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Semyon Bychkov and the WDR Sinfonieorchester Köln, of which Bychkov has been Music Director since 1997, have proven to be one of today's greatest success stories on CD. This, their fifth release for Avie, contains the complete symphonies by Brahms, released for the first time in Hybrid SACD format.
“I have only three words to describe this collection. Quality. Quality. Quality.” – Classic FM’s Simon Bates
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Brahms - Complete Symphonies
“Any fears that Nikolaus Harnoncourt's Brahms will be quirky, provocative or abrasive can be dispelled. There are interpretative novelties (freshly considered articulation and clarified counterpoint) and the Berlin strings project a smooth, curvaceous profile. Harnoncourt makes a beeline for the brass, and the horns in particular. The live recordings have remarkable presence and are mostly cough-free.
The First Symphony's opening Un poco sostenuto seems a trifle soft-grained but the pounding basses from bar 25 are beautifully caught and the first-movement Allegro is both powerful and broadly paced. The Andante sostenuto slow movement is both limpid and conversational, with trance-like dialogue between oboe and clarinet and sparing use of vibrato among the strings.
Harnoncourt makes real chamber music of the third movement, though he drives the trio section to a fierce climax, and the finale's first accelerating pizzicatos are truly stringendo poco apoco – the excitement certainly mounts, but only gradually.
The Second Symphony's first movement is relatively restrained. Harnoncourt's strategy is to deliver a sombre exposition and a toughened development. Again, the slow movement is fluid and intimate, with some tender string playing. The third movement's rustling trio is disarmingly delicate and the finale, tightly held, keenly inflected and heavily accented: the coda threatens to break free and the effect is thrilling.
First impressions of the Third suggest a marginal drop in intensity, yet the first movement's peroration is so powerful that there's a retrospective suspicion that all the foregoing was mere preparation. The middle movements work well but the rough-hewn, flexibly phrased finale really makes the performance.
Like the Third, the Fourth opens with less import than some of its older rivals, yet the development intensifies perceptibly, the recapitulation's hushed piano dolce opening bars are held on the edge of a breath and the coda is recklessly headstrong. The slow movement has some heartfelt moments, the top-gear Scherzo is quite exhilarating and the finale, forged with the noble inevitability of a Baroque passacaglia.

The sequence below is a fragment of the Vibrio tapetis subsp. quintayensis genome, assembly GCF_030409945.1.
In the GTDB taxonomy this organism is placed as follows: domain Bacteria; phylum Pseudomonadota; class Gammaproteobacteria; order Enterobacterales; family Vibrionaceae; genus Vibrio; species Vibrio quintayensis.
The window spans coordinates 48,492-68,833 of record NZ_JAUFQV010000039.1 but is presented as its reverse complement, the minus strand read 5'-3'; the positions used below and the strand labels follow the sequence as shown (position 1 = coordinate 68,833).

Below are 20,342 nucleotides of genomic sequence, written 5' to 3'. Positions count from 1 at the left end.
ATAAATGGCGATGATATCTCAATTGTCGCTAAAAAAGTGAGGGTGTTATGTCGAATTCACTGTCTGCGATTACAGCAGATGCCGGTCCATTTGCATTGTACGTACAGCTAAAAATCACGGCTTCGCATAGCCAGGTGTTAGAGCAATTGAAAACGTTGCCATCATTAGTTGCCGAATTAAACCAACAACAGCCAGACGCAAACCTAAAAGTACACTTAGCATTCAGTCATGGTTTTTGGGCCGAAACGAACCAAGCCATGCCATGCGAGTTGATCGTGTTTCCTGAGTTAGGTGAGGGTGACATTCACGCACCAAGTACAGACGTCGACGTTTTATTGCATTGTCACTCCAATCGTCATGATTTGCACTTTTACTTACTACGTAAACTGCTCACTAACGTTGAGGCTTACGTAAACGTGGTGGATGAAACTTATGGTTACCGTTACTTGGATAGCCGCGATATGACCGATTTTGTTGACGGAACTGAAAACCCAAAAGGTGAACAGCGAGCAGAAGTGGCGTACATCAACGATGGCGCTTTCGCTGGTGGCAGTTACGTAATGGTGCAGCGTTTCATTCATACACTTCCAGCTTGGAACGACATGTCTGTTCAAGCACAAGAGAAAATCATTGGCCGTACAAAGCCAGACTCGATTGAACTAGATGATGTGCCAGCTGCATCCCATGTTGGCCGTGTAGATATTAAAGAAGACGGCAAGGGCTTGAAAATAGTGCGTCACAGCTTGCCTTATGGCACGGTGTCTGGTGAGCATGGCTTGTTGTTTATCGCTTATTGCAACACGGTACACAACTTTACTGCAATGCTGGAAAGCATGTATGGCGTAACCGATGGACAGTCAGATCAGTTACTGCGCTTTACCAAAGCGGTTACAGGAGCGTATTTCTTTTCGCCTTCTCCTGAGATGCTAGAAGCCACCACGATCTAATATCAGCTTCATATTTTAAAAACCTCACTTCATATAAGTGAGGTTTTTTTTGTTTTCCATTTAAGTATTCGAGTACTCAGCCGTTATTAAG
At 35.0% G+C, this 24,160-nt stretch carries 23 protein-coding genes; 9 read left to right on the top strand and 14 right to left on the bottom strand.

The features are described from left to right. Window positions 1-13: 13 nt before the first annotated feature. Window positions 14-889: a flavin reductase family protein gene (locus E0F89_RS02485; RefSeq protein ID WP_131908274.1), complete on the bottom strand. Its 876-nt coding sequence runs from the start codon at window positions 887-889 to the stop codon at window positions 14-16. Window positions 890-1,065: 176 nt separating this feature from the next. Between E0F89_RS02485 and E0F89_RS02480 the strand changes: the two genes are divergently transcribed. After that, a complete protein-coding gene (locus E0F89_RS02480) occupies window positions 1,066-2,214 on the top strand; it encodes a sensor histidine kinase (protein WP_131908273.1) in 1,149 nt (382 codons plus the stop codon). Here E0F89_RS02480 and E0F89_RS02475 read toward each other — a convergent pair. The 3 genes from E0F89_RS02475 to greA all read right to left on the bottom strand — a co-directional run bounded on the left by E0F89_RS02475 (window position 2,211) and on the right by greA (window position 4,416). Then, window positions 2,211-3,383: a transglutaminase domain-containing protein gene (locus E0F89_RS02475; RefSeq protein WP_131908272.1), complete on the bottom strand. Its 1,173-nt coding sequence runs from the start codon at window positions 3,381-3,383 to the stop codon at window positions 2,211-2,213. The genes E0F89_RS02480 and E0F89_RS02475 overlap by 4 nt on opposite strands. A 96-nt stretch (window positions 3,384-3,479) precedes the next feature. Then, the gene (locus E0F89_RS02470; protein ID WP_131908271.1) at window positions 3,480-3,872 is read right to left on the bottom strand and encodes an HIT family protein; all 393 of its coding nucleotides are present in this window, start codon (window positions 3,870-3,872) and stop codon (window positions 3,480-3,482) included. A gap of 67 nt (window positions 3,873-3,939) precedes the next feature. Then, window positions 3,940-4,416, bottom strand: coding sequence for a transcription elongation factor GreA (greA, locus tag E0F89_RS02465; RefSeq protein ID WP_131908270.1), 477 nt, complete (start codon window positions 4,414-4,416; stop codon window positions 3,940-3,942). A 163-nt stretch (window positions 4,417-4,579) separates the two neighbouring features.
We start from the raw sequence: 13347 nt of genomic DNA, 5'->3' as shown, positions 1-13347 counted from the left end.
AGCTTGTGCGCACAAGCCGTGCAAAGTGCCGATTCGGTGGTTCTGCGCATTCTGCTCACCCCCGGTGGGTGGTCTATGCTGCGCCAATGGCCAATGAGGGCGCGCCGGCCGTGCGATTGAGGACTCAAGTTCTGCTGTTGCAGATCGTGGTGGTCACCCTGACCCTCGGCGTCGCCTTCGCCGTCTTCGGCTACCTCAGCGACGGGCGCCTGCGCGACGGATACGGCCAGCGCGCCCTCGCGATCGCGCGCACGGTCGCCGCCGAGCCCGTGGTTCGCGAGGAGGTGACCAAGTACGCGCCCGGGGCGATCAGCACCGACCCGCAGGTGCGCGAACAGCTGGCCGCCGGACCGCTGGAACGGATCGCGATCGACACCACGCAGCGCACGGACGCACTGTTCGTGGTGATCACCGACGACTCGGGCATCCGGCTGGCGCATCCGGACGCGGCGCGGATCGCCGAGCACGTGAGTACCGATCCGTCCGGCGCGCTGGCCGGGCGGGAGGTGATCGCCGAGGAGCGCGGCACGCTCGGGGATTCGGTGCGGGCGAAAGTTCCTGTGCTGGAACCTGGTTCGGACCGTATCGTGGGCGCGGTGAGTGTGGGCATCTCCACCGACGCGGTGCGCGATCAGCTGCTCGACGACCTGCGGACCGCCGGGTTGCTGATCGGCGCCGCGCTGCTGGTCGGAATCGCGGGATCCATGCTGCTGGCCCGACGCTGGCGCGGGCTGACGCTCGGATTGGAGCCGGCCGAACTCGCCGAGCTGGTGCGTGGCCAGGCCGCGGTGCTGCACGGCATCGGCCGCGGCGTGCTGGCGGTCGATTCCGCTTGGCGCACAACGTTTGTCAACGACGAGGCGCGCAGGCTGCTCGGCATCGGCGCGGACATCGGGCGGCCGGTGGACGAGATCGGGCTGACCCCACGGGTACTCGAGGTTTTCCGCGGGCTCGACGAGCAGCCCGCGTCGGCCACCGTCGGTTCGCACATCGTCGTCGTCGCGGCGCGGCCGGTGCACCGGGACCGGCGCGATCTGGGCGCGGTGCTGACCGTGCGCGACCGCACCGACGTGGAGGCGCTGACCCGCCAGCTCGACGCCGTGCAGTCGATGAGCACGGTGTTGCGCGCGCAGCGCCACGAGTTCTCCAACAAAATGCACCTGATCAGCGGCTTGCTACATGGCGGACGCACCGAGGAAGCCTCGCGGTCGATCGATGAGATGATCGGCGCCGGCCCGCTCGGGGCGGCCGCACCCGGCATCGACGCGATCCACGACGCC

Ultimately, Harnoncourt delivers a fine and tragic Fourth.
Harnoncourt's Brahms is the perfect antidote to predictability and interpretative complacency.” Gramophone Classical Music Guide, 2010
“Under Harnoncourt the music's gently descending lines truly glow [in the Third], distinctively but never conspicuously, and the gradual 'dying away' is beautifully handled” Gramophone Magazine, Awards Issue 2012
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Brahms: Complete Symphonies
“The concerts recorded here preserve the two legendary occasions in the autumn of 1952 when in a Brahms cycle at the Royal Festival Hall Toscanini conducted the Philharmonia Orchestra, then only six years old but already the front runner among London orchestras. The recording itself, now legendary, has generated pirated versions, but never before has the original made by EMI, under the supervision of Walter Legge, been officially released. Testament's remastering is a revelation. This new set brings the clearest of demonstrations that the RCA recordings of Toscanini and the NBC Symphony Orchestra made during the last years of his life (including his Brahms cycle of the very same 12-month period) give only an imperfect picture of a conductor who at the time, and for a generation or so previously, was almost universally counted the greatest in the world. That reputation has been eroded over the years, but this issue may help to put the record straight.
Take for example the quite different NBC version of No 3 that he recorded in New York barely a month after this performance: as Alan Sanders says in his note, a 'rhythmically staid recording which entirely lacked the lyricism and eloquence of the Philharmonia performance'.
His description points to the marked contrasts, not only in No 3 but in all four symphonies.
Whereas the New York performances, resonant and superbly drilled, have a hardness and rigidity, with the dynamic contrasts ironed out, thus eliminating pianissimos (partly a question of recording balance), the Philharmonia's consistently bring a moulding of phrase and subtlety of rubato which bears out the regular Toscanini instructions to 'Sing!'. And in contrast with most Toscanini recordings, the hushed playing is magical. The New York players, by comparison, seem to have forgotten how to respond to the finer subtleties of this notorious taskmaster among conductors. The extra flexibility of the Philharmonia performances over the NBC has an interesting effect on tempo too. Whereas in No 1 the NBC speeds of 1951 are faster, not just than those of the Philharmonia but of the 1941 NBC performance, in the other three symphonies the Philharmonia timings tend to be a degree quicker, notably in No 3, where for example the Andante flows far better.
Walter Legge fought hard to get these live recordings officially released – now we can understand why.” Gramophone Classical Music Guide, 2010
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